Wolves Can Cooperate With Humans Just as Well as Dogs

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In a new study, researchers at the Wolf Science Center in Vienna, Austria demonstrated that human-raised wolves are just as successful as trained dogs at working with humans to solve cooperative tasks, suggesting that dogs' well-known ability to cooperate with humans did not arise purely from domestication.

The work is published in Scientific Reports.

Animal behaviorist Dr. Friederike Range and her team worked with fifteen grey wolves and twelve mixed-breed dogs that had been raised at the Wolf Science Center since they were puppies. Working with the trainers with whom they had the best relationship with, the animals were tested in various trials and conditions of the cooperative loose-string paradigm, pictured and described by the researchers below.

"Successful cooperation was defined as the animal coordinating its actions with the human partner so that they pulled simultaneously on the two ends of the rope thereby moving the platform forward allowing them to access the out-of-reach food. If only one partner pulled, the string would come loose and the trial was coded as a failure."

Analyzing the results of dozens of trials, Range and her colleagues found that socialized wolves and dogs did not differ in their ability to cooperate with a human partner – both performed very well at solving the string puzzle. In fact, wolves tended to be more successful than dogs when facing the puzzle for the first time.

The closely-related canines did exhibit a few distinct behaviors, however. For example, during the trials, dogs looked at their human partners twice as much as wolves, as if they were searching for guidance. Moreover, in conditions where the researchers had the human-animal duos solve two puzzles consecutively, wolves tended to move from one puzzle to the next without waiting for their human partners, while dogs almost always waited for their humans to make the first move.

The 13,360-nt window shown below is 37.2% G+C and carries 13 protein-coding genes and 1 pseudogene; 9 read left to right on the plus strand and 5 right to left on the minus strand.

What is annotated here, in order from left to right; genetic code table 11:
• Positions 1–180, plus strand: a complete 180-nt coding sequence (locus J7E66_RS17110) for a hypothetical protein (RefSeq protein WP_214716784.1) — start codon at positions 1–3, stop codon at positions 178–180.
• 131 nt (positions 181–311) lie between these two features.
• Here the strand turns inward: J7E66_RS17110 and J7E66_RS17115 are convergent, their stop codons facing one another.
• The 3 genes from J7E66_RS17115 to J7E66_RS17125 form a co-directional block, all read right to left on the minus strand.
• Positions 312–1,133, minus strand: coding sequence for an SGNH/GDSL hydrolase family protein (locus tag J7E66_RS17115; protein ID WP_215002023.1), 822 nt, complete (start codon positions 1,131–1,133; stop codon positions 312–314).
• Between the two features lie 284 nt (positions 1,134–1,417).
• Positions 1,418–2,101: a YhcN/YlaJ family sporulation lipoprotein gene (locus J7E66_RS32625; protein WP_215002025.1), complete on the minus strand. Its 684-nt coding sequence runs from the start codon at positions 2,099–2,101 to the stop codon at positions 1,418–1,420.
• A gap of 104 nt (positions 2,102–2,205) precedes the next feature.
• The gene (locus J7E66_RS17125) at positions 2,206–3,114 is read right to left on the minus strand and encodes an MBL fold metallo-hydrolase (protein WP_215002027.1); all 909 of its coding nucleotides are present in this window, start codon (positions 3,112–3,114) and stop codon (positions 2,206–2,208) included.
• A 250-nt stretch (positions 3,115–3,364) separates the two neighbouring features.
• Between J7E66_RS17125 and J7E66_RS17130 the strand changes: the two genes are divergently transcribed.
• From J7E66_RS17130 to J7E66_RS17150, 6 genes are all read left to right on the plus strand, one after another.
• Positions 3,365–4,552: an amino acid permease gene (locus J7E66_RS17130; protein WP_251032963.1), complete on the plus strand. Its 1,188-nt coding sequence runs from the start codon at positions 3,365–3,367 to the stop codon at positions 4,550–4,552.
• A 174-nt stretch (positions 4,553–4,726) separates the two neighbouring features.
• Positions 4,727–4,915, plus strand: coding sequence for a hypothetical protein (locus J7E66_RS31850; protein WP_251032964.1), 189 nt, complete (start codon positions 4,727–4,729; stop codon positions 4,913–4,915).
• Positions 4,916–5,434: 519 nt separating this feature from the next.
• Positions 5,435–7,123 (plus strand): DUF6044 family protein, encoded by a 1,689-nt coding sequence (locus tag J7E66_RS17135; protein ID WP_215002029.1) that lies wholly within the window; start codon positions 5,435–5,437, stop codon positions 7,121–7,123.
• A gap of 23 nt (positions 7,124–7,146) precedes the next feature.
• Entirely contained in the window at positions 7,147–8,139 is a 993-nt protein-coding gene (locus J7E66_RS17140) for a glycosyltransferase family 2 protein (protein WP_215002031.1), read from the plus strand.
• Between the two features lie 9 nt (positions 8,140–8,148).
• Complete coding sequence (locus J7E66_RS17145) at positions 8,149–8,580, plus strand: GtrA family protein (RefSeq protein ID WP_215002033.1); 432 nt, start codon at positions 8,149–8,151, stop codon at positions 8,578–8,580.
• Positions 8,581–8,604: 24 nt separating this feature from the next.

"Placing it into a broader context, the dogs’ behaviors towards their human cooperating partners, when com- pared to that of wolves, appear to be more deferential," the authors wrote.

The results suggest that while domestication lead dogs to become less fearful and more subservient towards humans, it did not singlehandedly produce their ability to cooperate with us. Rather, it seems dogs' remarkable cooperative abilities more likely evolved from wolves' already prodigious social skills. Wolves are noted for working with their conspecifics to raise young, hunt, and defend their territories.

Source: Friederike Range, Sarah Marshall-Pescini, Corinna Kratz & Zsófia Virányi. "Wolves lead and dogs follow, but they both cooperate with humans." Scientific Reportsvolume 9, Article number: 3796 (2019)

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